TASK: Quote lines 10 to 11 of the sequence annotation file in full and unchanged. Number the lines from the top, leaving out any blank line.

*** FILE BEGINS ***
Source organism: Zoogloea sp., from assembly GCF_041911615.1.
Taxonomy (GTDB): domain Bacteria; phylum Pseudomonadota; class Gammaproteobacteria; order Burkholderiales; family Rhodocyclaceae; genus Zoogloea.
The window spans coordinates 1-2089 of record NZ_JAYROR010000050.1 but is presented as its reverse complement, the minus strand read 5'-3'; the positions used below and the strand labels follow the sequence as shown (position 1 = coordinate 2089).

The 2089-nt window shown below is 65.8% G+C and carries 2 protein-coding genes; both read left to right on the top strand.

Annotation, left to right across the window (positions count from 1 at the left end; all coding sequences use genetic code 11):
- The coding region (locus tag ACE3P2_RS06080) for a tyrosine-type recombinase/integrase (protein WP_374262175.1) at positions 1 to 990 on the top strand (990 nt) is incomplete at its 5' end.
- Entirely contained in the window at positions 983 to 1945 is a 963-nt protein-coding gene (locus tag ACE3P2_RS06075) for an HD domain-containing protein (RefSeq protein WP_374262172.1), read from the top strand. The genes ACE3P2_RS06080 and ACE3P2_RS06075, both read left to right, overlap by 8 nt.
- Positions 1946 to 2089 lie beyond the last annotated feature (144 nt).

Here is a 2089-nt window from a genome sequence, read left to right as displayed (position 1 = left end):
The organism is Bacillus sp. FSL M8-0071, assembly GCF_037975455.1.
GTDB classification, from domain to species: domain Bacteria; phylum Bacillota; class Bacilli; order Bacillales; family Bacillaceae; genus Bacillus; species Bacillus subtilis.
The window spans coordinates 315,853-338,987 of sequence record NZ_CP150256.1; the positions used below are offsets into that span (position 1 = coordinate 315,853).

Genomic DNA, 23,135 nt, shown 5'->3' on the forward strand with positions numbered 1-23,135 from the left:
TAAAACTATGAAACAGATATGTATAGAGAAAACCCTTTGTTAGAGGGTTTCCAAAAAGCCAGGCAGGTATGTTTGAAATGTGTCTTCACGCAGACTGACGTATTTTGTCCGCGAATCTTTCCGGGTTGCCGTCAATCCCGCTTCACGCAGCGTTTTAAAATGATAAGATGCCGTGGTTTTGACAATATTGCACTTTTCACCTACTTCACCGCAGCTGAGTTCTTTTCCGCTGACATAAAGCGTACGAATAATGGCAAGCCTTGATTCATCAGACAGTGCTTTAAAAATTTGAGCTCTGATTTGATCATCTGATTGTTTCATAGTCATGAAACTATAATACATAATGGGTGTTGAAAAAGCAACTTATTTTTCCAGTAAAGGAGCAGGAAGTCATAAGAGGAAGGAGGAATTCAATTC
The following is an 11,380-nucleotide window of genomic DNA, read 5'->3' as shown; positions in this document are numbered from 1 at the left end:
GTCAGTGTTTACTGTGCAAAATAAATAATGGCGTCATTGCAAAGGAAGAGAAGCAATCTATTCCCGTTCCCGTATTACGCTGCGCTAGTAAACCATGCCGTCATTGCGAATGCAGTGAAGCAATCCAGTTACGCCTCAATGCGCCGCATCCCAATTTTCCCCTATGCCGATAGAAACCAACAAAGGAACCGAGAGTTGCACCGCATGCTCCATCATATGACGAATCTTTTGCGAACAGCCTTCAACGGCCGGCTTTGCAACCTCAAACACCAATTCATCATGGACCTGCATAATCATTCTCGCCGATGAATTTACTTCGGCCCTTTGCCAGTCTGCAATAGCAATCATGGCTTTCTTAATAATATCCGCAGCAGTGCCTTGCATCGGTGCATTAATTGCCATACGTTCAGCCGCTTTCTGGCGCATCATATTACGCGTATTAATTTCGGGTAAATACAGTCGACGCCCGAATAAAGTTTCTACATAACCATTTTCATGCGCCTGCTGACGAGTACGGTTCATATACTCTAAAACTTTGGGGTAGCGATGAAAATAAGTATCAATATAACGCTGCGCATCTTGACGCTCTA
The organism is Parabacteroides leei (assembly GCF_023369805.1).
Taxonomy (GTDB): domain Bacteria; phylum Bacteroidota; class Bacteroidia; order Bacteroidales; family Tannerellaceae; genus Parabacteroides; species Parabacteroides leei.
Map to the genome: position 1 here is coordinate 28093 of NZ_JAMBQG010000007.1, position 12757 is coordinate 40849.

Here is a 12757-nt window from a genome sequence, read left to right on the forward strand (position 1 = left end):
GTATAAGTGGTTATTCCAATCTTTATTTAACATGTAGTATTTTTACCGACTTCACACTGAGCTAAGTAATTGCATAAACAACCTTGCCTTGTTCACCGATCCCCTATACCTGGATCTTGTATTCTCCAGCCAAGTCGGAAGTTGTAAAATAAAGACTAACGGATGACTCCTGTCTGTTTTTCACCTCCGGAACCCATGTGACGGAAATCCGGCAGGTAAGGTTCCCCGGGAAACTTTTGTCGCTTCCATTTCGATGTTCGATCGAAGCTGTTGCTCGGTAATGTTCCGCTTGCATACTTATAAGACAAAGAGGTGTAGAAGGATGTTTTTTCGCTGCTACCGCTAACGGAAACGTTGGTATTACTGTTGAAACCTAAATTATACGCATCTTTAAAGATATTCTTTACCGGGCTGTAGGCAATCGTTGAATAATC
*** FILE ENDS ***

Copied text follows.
The organism is Bacillus sp. FSL M8-0071, assembly GCF_037975455.1.
GTDB classification, from domain to species: domain Bacteria; phylum Bacillota; class Bacilli; order Bacillales; family Bacillaceae; genus Bacillus; species Bacillus subtilis.